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Tanzania Elections 2015: Ruling CCM Party Faces Challenge from Ukawa Coalition


Tanzanians are expected to polls in the country’s most tightly contested general elections, as a new opposition coalition tries to end the governing party’s 54-year grip on power.

There has been a high turnout at voting stations, reports say.

Opinion polls have put the ruling Chama Cha Mapinduzi (CCM) party ahead, but the result is expected to be close.

Four opposition groups are backing one candidate, a former prime minister, in the presidential race.

Some of the major issues for the almost 23 million registered voters include access to clean water, improved health care and better education.

President Jakaya Kikwete, who is standing down after two terms, has called for peace ahead of the election, adding that “anyone who tries to cause trouble will be dealt with”.John Magufuli introduced by Tanzania President Jakaya Kikwete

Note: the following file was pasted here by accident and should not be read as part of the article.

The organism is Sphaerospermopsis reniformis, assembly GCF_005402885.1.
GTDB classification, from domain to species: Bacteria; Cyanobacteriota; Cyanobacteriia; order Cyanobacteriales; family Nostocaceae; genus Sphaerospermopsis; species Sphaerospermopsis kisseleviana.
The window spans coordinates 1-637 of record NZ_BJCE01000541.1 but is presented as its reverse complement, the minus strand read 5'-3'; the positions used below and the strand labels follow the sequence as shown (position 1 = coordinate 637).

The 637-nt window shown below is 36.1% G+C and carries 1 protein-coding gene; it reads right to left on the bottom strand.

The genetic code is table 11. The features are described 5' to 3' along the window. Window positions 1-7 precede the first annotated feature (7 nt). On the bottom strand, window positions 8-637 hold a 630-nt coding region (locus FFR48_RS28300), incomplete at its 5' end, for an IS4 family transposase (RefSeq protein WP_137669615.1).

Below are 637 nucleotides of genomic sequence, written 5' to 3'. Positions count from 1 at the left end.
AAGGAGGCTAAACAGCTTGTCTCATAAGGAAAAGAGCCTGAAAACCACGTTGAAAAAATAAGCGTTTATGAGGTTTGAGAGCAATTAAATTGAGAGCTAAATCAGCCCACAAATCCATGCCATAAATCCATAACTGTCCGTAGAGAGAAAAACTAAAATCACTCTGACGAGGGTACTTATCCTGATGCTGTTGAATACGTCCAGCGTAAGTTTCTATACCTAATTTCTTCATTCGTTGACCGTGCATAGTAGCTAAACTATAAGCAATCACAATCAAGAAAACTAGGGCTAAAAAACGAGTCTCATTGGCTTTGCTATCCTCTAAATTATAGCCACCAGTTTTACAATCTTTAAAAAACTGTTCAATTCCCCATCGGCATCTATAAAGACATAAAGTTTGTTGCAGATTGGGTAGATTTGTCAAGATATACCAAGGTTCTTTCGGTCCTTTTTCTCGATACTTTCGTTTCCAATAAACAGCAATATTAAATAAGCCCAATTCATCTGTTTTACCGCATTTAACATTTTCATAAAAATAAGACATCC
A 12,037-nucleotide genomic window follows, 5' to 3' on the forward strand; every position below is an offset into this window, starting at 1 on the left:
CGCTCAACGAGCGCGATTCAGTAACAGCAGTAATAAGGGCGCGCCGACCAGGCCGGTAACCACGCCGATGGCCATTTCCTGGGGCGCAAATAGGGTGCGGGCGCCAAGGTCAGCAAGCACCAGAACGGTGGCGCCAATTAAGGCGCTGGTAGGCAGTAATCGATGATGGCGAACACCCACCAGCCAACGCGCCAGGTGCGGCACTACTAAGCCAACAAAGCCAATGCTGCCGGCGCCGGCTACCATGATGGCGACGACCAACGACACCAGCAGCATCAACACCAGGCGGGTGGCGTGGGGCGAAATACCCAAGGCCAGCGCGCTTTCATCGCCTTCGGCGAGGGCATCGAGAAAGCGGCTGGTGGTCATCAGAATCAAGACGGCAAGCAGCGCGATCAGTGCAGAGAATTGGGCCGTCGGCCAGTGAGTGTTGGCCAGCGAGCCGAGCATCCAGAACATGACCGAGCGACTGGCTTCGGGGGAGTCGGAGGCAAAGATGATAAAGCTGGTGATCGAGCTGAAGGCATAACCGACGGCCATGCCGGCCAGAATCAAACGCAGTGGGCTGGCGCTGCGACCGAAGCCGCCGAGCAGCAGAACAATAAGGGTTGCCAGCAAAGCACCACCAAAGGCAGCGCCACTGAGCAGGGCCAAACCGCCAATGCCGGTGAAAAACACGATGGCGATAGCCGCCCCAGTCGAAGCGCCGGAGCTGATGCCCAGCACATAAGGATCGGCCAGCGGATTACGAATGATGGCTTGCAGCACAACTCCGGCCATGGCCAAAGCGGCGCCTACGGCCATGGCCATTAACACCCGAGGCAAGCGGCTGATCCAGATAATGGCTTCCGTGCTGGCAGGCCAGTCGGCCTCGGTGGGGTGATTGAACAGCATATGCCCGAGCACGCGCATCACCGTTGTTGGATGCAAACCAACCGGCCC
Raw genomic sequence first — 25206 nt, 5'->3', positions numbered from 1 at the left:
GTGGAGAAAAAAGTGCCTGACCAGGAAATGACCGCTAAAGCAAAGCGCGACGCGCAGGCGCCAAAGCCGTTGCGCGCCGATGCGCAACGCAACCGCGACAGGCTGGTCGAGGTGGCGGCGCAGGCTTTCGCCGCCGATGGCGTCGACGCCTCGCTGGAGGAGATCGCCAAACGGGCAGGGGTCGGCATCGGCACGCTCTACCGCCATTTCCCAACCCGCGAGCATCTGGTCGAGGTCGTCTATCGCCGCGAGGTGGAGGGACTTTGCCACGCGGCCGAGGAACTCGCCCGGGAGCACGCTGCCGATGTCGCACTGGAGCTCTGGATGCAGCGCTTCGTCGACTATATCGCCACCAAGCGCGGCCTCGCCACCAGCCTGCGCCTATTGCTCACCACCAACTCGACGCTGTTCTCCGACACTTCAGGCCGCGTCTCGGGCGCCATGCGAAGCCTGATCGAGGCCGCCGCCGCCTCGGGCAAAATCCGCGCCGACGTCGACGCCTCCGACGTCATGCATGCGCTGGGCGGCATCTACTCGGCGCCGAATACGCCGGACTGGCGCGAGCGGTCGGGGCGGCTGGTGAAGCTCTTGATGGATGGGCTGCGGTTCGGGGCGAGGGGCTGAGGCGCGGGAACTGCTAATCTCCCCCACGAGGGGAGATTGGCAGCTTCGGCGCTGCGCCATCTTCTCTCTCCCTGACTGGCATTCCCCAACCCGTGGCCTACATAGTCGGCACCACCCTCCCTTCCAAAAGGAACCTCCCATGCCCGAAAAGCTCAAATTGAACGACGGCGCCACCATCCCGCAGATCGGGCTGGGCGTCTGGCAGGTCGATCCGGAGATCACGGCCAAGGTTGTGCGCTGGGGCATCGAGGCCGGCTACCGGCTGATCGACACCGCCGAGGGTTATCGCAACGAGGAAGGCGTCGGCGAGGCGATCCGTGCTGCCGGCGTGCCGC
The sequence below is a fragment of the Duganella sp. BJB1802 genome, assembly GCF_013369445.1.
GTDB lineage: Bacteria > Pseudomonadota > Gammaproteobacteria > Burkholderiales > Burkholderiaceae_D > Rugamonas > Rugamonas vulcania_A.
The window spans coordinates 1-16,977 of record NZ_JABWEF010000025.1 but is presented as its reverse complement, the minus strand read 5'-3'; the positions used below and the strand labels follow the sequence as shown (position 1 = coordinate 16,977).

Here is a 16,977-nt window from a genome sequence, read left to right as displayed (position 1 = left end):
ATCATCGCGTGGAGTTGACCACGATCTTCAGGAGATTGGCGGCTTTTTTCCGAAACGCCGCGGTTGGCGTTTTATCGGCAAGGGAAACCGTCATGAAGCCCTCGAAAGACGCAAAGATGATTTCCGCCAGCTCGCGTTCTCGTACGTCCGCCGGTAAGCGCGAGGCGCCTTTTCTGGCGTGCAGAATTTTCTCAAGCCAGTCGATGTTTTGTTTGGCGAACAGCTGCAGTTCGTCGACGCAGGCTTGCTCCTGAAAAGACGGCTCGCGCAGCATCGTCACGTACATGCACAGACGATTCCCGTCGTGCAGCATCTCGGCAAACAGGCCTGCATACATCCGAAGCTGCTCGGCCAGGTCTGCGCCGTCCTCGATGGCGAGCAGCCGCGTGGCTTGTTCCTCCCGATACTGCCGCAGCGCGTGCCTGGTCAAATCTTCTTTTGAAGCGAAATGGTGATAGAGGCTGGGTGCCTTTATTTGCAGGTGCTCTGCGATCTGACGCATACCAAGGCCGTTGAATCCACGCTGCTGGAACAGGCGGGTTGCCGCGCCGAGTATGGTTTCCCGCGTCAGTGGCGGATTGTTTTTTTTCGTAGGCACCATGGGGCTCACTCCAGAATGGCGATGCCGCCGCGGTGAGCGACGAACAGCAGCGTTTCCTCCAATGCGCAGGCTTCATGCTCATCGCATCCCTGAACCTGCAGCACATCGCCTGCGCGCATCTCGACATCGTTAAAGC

The CCM was formed in 1977 from a merger of two post-colonial parties and has effectively been in power since independence in 1961.

Tanzania’s works minister, John Magufuli, 55, has promised change and to improve on the pace of progress laid down by the previous CCM government.

John Magufuli has promised to end the country’s power shortages and exploit Tanzania’s natural gas discoveries.

“My government will put emphasis on fighting corruption, job creation and industrialization,” he said on October 24.

John Magufuli is nicknamed The Bulldozer for driving a program to build roads across Tanzania.

Ukawa coalition’s candidate Edward Lowassa, 62, decided to leave the CCM when it did not pick him as its presidential candidate earlier this year. Four opposition parties rallied behind Edward Lowassa as a coalition candidate.

“We must stop being a nation of beggars,” he told a rally on October 24.

“It is a shame for Tanzania to still be poor after 54 years of independence.”

Edward Lowassa has already served as prime minister, but had to resign over a corruption scandal in the energy sector. He continues to deny involvement in the scandal.